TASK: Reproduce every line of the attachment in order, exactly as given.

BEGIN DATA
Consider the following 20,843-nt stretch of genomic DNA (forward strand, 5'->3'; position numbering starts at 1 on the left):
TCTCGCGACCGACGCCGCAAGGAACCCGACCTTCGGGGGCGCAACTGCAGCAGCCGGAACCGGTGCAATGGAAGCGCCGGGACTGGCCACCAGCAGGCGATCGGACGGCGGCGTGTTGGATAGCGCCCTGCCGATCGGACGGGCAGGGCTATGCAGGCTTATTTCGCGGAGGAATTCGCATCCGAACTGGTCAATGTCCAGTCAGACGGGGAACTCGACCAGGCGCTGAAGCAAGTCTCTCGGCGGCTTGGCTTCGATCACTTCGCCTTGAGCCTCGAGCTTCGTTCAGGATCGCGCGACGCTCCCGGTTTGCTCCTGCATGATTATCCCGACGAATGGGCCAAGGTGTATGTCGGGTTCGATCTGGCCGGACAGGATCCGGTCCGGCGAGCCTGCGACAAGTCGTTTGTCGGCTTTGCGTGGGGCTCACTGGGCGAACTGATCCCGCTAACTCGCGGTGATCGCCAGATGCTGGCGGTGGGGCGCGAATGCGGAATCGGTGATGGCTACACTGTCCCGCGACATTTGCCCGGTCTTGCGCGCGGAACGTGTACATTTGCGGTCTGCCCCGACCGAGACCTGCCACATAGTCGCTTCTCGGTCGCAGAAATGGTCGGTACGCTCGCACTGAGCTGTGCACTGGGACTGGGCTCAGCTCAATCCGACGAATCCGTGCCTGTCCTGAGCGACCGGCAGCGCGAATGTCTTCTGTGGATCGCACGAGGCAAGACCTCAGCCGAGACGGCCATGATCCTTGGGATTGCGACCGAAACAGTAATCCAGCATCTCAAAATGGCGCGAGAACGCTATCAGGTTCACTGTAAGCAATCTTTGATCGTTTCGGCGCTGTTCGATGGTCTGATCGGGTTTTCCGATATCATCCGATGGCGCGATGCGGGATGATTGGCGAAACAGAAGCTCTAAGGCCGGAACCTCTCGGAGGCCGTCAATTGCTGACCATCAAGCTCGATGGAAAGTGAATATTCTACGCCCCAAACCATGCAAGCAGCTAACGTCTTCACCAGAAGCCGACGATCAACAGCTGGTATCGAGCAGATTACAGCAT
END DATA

Consider the following 20,843-nt stretch of genomic DNA (forward strand, 5'->3'; position numbering starts at 1 on the left):
TCTCGCGACCGACGCCGCAAGGAACCCGACCTTCGGGGGCGCAACTGCAGCAGCCGGAACCGGTGCAATGGAAGCGCCGGGACTGGCCACCAGCAGGCGATCGGACGGCGGCGTGTTGGATAGCGCCCTGCCGATCGGACGGGCAGGGCTATGCAGGCTTATTTCGCGGAGGAATTCGCATCCGAACTGGTCAATGTCCAGTCAGACGGGGAACTCGACCAGGCGCTGAAGCAAGTCTCTCGGCGGCTTGGCTTCGATCACTTCGCCTTGAGCCTCGAGCTTCGTTCAGGATCGCGCGACGCTCCCGGTTTGCTCCTGCATGATTATCCCGACGAATGGGCCAAGGTGTATGTCGGGTTCGATCTGGCCGGACAGGATCCGGTCCGGCGAGCCTGCGACAAGTCGTTTGTCGGCTTTGCGTGGGGCTCACTGGGCGAACTGATCCCGCTAACTCGCGGTGATCGCCAGATGCTGGCGGTGGGGCGCGAATGCGGAATCGGTGATGGCTACACTGTCCCGCGACATTTGCCCGGTCTTGCGCGCGGAACGTGTACATTTGCGGTCTGCCCCGACCGAGACCTGCCACATAGTCGCTTCTCGGTCGCAGAAATGGTCGGTACGCTCGCACTGAGCTGTGCACTGGGACTGGGCTCAGCTCAATCCGACGAATCCGTGCCTGTCCTGAGCGACCGGCAGCGCGAATGTCTTCTGTGGATCGCACGAGGCAAGACCTCAGCCGAGACGGCCATGATCCTTGGGATTGCGACCGAAACAGTAATCCAGCATCTCAAAATGGCGCGAGAACGCTATCAGGTTCACTGTAAGCAATCTTTGATCGTTTCGGCGCTGTTCGATGGTCTGATCGGGTTTTCCGATATCATCCGATGGCGCGATGCGGGATGATTGGCGAAACAGAAGCTCTAAGGCCGGAACCTCTCGGAGGCCGTCAATTGCTGACCATCAAGCTCGATGGAAAGTGAATATTCTACGCCCCAAACCATGCAAGCAGCTAACGTCTTCACCAGAAGCCGACGATCAACAGCTGGTATCGAGCAGATTACAGCAT